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ASEAN 'united' over South China Sea

AAP logoAAP 26/07/2016 By Lauren Farrow, AAP Southeast Asia correspondent

Indonesia has rejected criticism that the ongoing dispute in the South China Sea has highlighted weaknesses within the Association of Southeast Asian Nations (ASEAN), saying they remain "united".

Critics have taken aim at a joint statement released by ASEAN and China late on Monday after days of talks at a meeting in Laos and a deadlock over what they would publicly present.

The meeting has marked the first time foreign ministers from the region have met since the UN-backed Permanent Court of Arbitration handed down its decision into the dispute between the Philippines and China, dismissing the latter's "historic rights" to vast swathes of the South China Sea.

While Monday's joint statement referred to the United Nations Convention on the Law of the Sea and freedom of navigation, Australian National University defence and strategic expert Dr John Blaxland said it was not the acknowledgment by China of the recent ruling that some countries wanted.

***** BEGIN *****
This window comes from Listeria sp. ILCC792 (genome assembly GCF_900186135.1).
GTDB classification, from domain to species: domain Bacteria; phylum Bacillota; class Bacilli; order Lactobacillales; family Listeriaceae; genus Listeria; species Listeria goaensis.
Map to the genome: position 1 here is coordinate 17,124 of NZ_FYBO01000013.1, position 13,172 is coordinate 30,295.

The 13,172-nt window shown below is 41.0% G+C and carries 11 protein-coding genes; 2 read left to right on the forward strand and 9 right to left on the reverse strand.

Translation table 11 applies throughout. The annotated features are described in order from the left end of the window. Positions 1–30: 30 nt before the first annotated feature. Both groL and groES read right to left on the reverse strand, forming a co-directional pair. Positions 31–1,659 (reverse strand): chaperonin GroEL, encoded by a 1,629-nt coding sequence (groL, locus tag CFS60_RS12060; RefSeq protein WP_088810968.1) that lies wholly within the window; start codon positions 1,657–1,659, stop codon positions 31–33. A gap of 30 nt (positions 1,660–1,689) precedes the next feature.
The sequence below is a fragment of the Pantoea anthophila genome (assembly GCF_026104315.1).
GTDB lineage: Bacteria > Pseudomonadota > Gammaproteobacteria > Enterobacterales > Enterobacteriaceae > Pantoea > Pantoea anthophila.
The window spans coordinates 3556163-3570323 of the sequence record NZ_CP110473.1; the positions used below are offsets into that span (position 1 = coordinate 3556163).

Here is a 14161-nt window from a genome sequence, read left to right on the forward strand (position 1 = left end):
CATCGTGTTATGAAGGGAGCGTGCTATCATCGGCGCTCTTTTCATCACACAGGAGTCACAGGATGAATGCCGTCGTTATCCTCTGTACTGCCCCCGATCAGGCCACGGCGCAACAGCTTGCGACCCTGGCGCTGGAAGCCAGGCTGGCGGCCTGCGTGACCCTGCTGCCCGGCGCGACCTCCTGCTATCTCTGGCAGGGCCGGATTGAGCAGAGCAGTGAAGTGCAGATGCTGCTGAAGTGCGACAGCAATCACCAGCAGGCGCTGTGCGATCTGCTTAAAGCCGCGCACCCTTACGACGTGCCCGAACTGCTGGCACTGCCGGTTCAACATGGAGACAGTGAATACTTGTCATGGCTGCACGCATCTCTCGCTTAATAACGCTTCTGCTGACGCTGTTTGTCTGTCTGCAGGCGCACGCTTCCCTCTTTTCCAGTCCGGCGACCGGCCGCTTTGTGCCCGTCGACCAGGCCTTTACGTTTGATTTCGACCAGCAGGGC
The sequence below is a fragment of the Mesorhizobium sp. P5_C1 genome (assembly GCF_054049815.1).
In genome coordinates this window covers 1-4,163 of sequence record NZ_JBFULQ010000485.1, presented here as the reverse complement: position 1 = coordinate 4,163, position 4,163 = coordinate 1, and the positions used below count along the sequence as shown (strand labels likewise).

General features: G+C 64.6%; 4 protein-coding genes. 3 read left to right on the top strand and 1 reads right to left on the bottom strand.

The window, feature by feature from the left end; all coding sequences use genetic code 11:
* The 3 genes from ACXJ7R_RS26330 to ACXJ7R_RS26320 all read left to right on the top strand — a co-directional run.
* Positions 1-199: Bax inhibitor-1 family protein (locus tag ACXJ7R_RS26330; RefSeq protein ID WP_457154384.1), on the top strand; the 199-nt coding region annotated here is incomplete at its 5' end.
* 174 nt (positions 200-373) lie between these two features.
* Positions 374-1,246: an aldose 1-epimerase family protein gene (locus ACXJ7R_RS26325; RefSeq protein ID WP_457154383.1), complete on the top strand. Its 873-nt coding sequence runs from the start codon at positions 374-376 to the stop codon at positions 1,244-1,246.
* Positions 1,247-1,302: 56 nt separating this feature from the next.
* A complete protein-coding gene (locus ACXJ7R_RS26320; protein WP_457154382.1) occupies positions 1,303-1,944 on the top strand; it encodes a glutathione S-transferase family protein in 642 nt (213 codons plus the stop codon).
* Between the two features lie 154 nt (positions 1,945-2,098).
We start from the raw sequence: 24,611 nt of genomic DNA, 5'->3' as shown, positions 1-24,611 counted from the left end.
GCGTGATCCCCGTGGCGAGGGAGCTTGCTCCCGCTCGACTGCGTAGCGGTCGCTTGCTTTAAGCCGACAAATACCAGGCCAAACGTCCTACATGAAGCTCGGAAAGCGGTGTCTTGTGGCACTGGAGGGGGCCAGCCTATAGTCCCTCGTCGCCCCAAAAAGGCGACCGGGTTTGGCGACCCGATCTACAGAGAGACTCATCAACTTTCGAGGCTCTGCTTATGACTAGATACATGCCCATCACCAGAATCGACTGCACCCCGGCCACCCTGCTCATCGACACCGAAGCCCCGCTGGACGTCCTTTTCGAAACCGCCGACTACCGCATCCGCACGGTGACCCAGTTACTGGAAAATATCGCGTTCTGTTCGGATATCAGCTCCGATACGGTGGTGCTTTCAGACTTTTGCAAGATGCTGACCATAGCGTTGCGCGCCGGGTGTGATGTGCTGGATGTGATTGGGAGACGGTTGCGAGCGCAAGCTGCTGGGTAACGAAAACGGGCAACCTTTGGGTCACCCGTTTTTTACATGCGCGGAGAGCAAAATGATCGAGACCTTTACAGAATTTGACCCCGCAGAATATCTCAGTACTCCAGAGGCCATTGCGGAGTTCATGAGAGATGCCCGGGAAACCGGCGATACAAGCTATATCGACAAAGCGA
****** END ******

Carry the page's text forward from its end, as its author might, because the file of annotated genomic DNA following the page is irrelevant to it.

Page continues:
"After such a significant ruling for there to be no mention of it, it is a palpable indicator of the powerlessness of ASEAN," Dr Blaxland told AAP on Tuesday.

It also showed a "disturbing" push by China to continue pressing harder on the issue, by "ratcheting up the pressure" on those states, such as Cambodia and Laos, that are "effectively beholden" to it, he argued.

While he noted ASEAN's statements on the South China Sea had been "circumspect" in the past few years, Monday's communication showed how little clout countries such as Vietnam, the Philippines and Indonesia had on the issue.

"Their voices are shouted down. It's happened before, it has happened in other forums, but it confirms the trend," he said.

But Indonesian Foreign Minister Retno Marsudi said a joint communique about the situation in the South China Sea, which was published at the same time as the statement with China, portrayed unity within the region.

"This agreement is one proof that during hard times, ASEAN could unite and step forward to maintain its common house and interest," she said on Tuesday.

"(The) joint communique has also firmly stated ASEAN countries' commitment to maintain peace, security and stability in the region ... (and) to fully respect legal and diplomatic processes in accordance to international laws."

The ASEAN meeting of foreign ministers, held in the Laos capital Vientiane, also discussed a number of other issues, including unregulated fishing in the region, trade and tourism.

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